So why doesn’t every car use this “supercapacitor” system to improve power and efficiency? Likely because it’s expensive and complicated to make and integrate, but now that it’s appeared in a (barely) civilian production car, the tech will likely be refined and start to trickle down to more affordable vehicles if economies of scale can be brought to bear.

Additionally, capacitors continue to be developed, with the hope that someday, perhaps some sort of battery/capacitor hybrid can be developed that will give the benefits of both systems: The ability to store large amounts of power long-term, quickly, and the ability to dump the power into motors for extreme performance. It could be a step on the road towards the ultimate battery technology: High-capacity solid state batteries that hold enormous power, charge quickly and last far longer than current “wet” batteries.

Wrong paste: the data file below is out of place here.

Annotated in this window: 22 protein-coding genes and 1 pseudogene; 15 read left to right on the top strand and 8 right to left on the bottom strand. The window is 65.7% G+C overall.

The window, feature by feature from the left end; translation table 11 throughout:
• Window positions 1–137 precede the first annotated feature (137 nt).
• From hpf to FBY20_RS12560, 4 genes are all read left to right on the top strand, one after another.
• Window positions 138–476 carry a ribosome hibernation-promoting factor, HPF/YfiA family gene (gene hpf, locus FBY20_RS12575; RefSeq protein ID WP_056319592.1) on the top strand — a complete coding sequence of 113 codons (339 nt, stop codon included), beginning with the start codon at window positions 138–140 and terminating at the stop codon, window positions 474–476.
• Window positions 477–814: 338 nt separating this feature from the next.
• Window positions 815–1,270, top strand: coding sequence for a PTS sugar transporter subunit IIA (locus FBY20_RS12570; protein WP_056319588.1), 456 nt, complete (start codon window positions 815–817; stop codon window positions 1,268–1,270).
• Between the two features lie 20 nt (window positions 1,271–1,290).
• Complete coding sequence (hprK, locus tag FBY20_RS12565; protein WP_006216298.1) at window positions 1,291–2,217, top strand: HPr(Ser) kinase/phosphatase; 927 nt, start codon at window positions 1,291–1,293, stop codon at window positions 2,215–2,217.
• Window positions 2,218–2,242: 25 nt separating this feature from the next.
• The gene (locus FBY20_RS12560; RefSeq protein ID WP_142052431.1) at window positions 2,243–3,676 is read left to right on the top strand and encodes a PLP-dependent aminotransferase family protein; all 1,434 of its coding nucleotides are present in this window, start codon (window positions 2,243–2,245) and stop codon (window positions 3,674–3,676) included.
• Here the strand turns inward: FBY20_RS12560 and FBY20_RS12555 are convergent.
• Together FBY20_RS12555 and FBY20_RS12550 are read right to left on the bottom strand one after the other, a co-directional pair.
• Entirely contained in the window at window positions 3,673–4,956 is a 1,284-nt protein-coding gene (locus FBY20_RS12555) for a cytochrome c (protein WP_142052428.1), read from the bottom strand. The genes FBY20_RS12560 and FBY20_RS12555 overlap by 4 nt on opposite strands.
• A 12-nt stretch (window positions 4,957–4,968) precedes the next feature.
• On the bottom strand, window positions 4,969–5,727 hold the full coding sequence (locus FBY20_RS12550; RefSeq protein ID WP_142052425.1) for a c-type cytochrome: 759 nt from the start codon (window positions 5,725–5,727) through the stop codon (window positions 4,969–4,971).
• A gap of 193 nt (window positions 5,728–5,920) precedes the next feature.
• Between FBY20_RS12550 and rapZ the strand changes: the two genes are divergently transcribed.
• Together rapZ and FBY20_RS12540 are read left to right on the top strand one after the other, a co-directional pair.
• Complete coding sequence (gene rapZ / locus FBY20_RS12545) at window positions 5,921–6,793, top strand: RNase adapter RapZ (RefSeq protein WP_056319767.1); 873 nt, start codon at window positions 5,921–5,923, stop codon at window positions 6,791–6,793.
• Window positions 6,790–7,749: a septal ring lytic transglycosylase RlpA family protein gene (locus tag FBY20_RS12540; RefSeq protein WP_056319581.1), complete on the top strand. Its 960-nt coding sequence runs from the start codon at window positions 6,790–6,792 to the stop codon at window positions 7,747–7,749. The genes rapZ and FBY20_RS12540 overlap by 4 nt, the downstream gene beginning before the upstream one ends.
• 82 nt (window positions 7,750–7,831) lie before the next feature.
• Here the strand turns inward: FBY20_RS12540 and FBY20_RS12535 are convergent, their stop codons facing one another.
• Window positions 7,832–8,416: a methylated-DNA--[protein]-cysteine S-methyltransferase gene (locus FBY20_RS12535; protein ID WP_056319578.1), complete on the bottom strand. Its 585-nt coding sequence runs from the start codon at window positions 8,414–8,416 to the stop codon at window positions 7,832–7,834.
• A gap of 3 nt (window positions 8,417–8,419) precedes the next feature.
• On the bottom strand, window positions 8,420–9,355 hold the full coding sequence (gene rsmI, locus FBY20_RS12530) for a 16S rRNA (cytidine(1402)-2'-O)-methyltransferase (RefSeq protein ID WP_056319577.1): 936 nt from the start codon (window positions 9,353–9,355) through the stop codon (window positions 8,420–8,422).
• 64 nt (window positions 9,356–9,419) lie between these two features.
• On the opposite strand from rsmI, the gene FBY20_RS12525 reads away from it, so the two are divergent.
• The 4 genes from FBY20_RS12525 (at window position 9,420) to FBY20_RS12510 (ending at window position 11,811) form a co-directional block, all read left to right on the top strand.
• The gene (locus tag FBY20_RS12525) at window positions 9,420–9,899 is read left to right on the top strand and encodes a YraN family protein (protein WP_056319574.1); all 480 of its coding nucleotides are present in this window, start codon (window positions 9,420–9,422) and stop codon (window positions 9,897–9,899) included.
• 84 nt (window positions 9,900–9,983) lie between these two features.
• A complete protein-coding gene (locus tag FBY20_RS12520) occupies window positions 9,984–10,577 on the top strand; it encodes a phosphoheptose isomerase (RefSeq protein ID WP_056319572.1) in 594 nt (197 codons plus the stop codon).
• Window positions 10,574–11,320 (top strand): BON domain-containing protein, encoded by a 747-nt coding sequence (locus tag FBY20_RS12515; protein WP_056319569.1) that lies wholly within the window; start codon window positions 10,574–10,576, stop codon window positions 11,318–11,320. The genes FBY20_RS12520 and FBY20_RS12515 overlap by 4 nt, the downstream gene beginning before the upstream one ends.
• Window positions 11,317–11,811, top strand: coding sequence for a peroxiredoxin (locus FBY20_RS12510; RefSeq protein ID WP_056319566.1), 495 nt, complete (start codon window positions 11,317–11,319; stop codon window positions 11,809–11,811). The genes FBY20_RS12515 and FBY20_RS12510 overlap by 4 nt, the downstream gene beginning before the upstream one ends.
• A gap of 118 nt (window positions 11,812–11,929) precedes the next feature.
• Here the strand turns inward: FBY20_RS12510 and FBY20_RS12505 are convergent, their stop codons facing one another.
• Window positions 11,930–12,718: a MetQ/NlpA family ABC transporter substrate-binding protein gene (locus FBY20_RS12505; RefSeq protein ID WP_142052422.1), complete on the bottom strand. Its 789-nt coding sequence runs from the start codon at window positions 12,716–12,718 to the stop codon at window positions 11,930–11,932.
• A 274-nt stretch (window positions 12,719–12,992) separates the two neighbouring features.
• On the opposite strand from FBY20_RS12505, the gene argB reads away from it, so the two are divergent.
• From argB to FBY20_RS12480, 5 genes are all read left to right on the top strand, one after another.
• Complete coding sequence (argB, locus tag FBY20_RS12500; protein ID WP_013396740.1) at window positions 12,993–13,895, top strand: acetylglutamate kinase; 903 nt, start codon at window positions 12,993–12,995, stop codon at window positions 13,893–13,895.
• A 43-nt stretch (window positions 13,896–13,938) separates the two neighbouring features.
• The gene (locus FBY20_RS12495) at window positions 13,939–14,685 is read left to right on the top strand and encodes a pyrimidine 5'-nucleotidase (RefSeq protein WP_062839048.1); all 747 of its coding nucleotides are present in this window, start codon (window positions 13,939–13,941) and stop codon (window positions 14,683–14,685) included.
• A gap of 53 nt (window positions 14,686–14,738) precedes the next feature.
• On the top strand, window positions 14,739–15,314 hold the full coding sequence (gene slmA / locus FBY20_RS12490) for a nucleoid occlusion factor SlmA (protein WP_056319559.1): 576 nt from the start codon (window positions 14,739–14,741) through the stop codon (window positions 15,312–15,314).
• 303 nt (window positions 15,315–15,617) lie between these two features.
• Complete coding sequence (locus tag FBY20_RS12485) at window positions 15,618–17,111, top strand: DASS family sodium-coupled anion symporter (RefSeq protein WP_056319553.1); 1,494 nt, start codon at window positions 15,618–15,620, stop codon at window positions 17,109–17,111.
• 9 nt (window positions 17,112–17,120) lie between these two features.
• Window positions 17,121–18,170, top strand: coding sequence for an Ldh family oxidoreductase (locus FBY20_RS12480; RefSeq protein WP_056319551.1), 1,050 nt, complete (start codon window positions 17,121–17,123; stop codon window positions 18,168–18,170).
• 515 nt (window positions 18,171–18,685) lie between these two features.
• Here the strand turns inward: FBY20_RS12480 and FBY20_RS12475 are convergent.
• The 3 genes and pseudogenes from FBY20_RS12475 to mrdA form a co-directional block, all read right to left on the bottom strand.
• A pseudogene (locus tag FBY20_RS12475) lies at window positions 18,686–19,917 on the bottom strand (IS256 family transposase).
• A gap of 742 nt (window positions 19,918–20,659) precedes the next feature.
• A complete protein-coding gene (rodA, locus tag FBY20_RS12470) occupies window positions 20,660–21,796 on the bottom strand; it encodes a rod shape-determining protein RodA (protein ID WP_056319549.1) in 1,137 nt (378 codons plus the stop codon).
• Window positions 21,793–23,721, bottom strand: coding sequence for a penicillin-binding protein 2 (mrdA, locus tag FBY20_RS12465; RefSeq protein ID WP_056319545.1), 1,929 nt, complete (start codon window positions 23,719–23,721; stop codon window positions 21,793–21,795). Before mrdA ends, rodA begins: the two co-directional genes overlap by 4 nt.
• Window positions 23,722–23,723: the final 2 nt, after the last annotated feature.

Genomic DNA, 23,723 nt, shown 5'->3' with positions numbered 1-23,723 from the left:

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So, electric SLC enthusiasts, what will be your chocie? Batteries or Supercapacitors?
Supercapacitors...ultarcapacitors....they are still aways away form being suitable for a primary drive ev, even in a hybrid capacitor/lithium pack. Just take up too much volume. If you custom designed a chassis with them built into the frame, maybe, but unlikely. They work ok as source for a small electric drive in a hybrid ev, but really only as interta absorption/regeneration source. There are batteries now that can take very large amounts of amps during regen, so I'm not sure of the current usefulness. Double their current energy density and they become interesting.